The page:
The fact that seven out of 10 rank themselves as “above average” is also a red herring. This sort of delusional behaviour is not a hallmark of Gen Yers, but of human beings. Consider studies showing that 86% of Australians rate their job performance as “above average” and 90% of American business managers rate their performance as superior to that of their average peer. In other words, people generally understate our faults and overstate our abilities.I discuss cognitive dissonance here….I agree with you that dividing us up into a generational approach and then blaming them is not helpful. Although I haven't read the MacLean's article, I am going to take a guess that there is also an overemphasis on “personal responsibility” and a lack of acknowledging how for example we (communities, individuals, companies) have created a culture of consumerism, “free-market” every person for themselves mentality. But I digress. :-)

  2. Devin Johnston

    Lumping people into generations for the purposes of mass psychologizing has always been problematic. The extraordinary degree of diversity in terms of socio-economic backgrounds, education, attitudes, beliefs, and dispositions within any given “generation” is far greater than the degree of diversity as between two generations. In any event, as the first commenter noted, the “7 out of 10” stat has more to do with human nature than with generational attitudes (and, as you pointed out, is not inaccurate.) In my Poverty Law class last week, we discussed the fact that about three quarters of all Canadians perceive themselves as “middle class”.

  3. Kevin Daste

    The number of Gen Y’ers living with their parents could be misleading. How were college students treated in the survey? While attending college, I was still listed as a dependent on my parents’ tax returns and lived at home for half of my college career. If you assume that undergraduates are in college until 22 or 23, with post graduates in college for 2 or 3 more years, the results could be skewed to give the impression that Gen Y’ers are simply living at home due to lack of work or low paying jobs instead of attending college.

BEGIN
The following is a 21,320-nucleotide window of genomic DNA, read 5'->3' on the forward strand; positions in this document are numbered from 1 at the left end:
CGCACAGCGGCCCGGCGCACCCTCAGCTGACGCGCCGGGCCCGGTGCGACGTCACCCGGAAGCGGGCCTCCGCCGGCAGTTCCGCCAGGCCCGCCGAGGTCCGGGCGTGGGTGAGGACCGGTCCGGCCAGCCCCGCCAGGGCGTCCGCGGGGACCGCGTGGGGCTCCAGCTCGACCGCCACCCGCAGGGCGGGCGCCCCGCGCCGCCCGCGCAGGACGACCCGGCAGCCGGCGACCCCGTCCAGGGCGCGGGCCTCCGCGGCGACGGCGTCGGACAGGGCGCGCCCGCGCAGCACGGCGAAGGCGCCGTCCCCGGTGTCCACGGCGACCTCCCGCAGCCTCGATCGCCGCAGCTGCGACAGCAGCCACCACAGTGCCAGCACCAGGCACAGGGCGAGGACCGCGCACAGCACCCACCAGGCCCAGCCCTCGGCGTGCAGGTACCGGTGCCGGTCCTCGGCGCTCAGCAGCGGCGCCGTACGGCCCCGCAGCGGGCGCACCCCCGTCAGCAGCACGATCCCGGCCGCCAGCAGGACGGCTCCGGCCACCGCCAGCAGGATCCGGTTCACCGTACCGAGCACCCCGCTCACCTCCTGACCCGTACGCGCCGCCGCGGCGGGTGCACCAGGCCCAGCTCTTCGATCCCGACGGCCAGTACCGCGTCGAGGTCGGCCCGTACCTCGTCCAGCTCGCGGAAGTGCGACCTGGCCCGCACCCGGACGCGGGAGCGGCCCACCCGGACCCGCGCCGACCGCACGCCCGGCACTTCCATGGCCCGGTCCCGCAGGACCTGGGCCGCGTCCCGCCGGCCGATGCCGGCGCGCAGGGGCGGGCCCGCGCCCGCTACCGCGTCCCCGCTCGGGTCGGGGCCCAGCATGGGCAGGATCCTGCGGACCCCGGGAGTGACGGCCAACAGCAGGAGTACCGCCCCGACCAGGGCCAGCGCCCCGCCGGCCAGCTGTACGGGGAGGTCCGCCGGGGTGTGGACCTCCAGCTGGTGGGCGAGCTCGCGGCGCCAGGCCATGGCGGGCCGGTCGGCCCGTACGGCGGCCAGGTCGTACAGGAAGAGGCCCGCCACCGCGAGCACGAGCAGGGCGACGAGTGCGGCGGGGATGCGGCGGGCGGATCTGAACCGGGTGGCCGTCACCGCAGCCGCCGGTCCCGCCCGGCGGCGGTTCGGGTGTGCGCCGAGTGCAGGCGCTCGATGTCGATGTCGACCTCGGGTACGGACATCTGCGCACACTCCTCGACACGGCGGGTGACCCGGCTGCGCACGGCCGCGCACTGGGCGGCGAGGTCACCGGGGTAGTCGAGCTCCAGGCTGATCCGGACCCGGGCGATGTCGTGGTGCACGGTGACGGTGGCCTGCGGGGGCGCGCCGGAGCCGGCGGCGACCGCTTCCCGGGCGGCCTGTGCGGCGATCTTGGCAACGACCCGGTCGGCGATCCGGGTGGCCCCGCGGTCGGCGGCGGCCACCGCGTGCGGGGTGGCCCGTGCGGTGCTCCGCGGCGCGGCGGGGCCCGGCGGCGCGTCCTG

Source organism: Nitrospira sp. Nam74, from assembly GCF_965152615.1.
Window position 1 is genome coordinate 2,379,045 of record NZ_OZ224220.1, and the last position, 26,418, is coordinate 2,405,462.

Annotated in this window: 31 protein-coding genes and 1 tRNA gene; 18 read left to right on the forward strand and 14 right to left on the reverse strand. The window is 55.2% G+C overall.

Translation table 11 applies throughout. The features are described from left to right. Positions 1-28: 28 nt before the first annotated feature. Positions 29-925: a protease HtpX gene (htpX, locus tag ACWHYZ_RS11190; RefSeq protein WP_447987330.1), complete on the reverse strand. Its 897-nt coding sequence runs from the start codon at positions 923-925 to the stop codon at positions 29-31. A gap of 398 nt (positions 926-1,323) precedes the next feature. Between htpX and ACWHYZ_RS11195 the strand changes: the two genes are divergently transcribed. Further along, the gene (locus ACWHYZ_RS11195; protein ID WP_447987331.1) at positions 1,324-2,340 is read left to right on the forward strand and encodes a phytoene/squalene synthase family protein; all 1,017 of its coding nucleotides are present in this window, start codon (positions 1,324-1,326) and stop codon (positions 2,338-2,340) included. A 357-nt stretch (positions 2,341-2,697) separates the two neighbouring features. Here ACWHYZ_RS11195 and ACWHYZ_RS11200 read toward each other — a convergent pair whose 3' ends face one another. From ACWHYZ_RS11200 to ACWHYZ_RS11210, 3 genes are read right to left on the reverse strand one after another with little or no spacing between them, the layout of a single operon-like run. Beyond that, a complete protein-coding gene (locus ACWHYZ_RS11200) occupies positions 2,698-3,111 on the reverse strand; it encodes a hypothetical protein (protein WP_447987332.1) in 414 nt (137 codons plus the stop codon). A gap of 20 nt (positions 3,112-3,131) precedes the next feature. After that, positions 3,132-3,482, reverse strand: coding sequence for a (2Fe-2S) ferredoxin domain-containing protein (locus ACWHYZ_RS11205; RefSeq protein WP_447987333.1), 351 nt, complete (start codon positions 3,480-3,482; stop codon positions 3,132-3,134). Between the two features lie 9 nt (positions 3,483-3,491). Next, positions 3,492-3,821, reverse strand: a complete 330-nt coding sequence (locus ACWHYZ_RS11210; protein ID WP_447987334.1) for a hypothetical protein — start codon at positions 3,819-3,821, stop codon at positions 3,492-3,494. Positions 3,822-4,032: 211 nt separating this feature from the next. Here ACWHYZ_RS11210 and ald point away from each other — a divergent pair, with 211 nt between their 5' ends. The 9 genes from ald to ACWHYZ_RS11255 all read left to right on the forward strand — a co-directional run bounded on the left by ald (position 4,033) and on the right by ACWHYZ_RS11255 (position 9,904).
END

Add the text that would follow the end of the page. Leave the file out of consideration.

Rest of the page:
4. david_a_eaves

    Good point Kevin. Wish I could share the data source with you but I can't – it was embedded in the original Maclean's piece and they don't hyperlink or footnote the study/survey.

  5. Rahaf Harfoush

    Great article. I saw this article yesterday and was reminded of why I don't read McLeans (free copy came in the mail.) The categorization of any “generation” is a warning sign for me, just like boomers can be said to be selfish and Gen x angry and unmotivated. You can't apply these broad labels to complex groups of people especially when you consider that gen y is the world's first global youth demographic. There will always be those who feel entitled or who have been coddled, but that discounts the big chunk of us who have had to work hard for our success.

  6. Sameer Vasta

    I'll echo Rahaf's comment: this reminded me of why I don't read Maclean's anymore. The warning bells started ringing when I read the subtitle calling this the “most entitled generation” when the article does little to examine what this entitlement is or how it is defined.

  7. Geekwad

    It's not even impossible or even that unlikely for seven out of ten to be above the mean. If three out of ten gestated within drinking mothers, for example, then the seven who didn't are probably right about being above the mean. In fact, the mean could be thrown off enough to have seven “above average” students by just one Maclean's editor.

  8. David Humphrey

    Thanks for this, David. I have wanted to blog about a number of recent Maclean's articles that did similar things, but I suppose I was too self-absorbed to bother.Dave

Comments are closed.